There is, of course, not the slightest doubt that respondent's handling of the $27,500 constituted a prohibited commingling and conversion of client funds. (79 Ill.2d R. 9-102.) Respondent readily concedes the error of his conduct and indicates his willingness to pay John Smith interest for the periods, ranging from six months to two years, during which respondent received the income from the converted funds. The Indiana Supreme Court viewed the conduct as not merely poor accounting practices but, rather, as a deliberate course of conduct designed to benefit respondent at the expense of the estate. It considered disbarrment necessary "in order to demonstrate this Court's total abhorrence of the acts of misconduct." (___ Ind. ___, ___, 397 N.E.2d 574, 579-80.) While respondent's substantial income and net worth tend to support his disavowal of any intent to permanently convert the funds, and also militate against any need on his part for the comparatively insignificant amount of income from the converted funds, it seems odd that he made no effort to reimburse the estate or Smith for the lost earnings. It is undisputed, too, that the conversions were not inadvertent, but were, as the Indiana court indicated, the result of an intentional, deliberate course of conduct. That the arrangement was agreed to by respondent's elderly, lay coexecutor affords no justification for the surprising insensitivity to his professional responsibilities manifested by respondent. If he was, as he appears to have been, seriously concerned as to additional taxes, it would have been a simple matter to have retained the identical amounts in the estate account.
Two principal purposes of our disciplinary system are to safeguard the public and maintain the integrity of the legal profession. (In re Spencer (1977), 68 Ill.2d 496, 501.) As this court pointed out in In re Clayter (1980), 78 Ill.2d 276, 281:
"The commingling of funds and depositing clients' funds or other money held by an attorney for another in an account standing in the attorney's name alone endangers the security of the interests of those to whom the money belongs. Commingling of funds has been the first step in a large number of cases which this court has considered involving wrongful conversion of funds by attorneys. Also, when funds belonging to another are deposited in an attorney's personal account, there is the danger of the conversion of these funds by operation of law; that is, in case of the death or insolvency of an attorney, these funds could well become assets of his estate, leaving the rightful owner with only a claim of a creditor against the attorney's estate. For these reasons, it is essential that such money be held in such a manner that there can be no doubt that the attorney is holding it only for another and that the money does not belong to him personally."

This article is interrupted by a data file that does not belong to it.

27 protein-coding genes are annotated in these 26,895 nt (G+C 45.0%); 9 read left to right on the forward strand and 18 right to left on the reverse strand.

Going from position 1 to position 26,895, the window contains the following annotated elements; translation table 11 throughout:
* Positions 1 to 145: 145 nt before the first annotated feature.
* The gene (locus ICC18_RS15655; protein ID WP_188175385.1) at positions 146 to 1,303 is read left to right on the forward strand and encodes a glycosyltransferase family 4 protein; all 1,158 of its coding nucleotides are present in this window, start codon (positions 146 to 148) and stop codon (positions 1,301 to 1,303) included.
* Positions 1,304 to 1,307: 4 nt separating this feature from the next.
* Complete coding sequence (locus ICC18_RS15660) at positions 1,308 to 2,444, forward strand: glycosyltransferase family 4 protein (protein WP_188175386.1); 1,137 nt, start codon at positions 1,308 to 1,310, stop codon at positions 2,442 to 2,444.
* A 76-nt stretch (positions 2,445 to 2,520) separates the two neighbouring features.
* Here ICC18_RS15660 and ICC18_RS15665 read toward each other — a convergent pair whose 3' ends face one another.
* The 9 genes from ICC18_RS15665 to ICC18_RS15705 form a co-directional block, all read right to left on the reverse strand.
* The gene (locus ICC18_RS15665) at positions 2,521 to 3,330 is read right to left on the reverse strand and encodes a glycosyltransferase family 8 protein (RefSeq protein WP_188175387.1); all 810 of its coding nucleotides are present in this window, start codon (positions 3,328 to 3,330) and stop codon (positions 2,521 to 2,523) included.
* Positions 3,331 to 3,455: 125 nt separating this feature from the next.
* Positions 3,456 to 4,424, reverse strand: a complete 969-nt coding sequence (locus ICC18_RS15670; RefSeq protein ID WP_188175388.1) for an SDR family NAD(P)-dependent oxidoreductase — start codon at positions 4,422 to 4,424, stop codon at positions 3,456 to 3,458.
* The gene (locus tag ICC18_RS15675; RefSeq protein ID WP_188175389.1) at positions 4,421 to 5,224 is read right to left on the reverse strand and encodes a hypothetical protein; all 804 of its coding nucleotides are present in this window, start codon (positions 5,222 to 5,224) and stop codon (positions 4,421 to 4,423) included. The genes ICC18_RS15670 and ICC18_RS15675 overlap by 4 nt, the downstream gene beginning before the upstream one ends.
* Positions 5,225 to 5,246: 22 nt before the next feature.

This court has consistently condemned commingling, and the conversion which so frequently results has been the occasion for disciplinary action ranging from disbarrment (In re Smith (1979), 75 Ill.2d 134) to censure (Clayter; see also In re Schlax (1980), 81 Ill.2d 66; In re Brody (1976), 65 Ill.2d 152; In re Smith (1976), 63 Ill.2d 250; In re Sherman (1975), 60 Ill.2d 590; In re Wyatt (1972), 53 Ill.2d 44; In re Fumo (1961), 22 Ill.2d 429; In re Lingle (1963), 27 Ill.2d 459). Without intending to minimize the serious nature of respondent's misconduct, it can fairly be said that the instances in which this court has disbarred lawyers because of commingling and conversion have involved circumstances of a substantially more aggravated character than appear here. (See, e.g., In re Smith (1979), 75 Ill.2d 134; In re Stillo (1977), 68 Ill.2d 49; In re Smith (1976), 63 Ill.2d 250; In re Ahern (1962), 26 Ill.2d 104.) So far as this record indicates, respondent had no intention of permanently retaining the funds; he was always in a position to repay the $27,500 and did so promptly in the amount requested as soon as he became aware that John Smith was objecting. These facts differ from the usual case involving commingling and conversion where the funds are restored only after lengthy delays during which the client has vainly sought to obtain that to which he was rightfully entitled. In re Brody (1976), 65 Ill.2d 152; In re Wyatt (1972), 53 Ill.2d 44; In re Fumo (1961), 22 Ill.2d 429.
Unquestionably, a substantial disciplinary sanction is called for, but we are of the opinion that suspension is sufficient. Respondent will apparently be eligible to seek reinstatement in Indiana after November 15, 1984. Were we to disbar here, our rules, as do Indiana's, preclude reinstatement for five years. Considering respondent's repentant attitude, his prior good reputation, and his community activities, we believe it unnecessary for the protection of the public or the integrity of the profession (In re Saladino (1978), 71 Ill.2d 263) to extend a suspension beyond the time at which respondent can seek readmission to practice in Indiana.
Accordingly, respondent is suspended until November 15, 1984.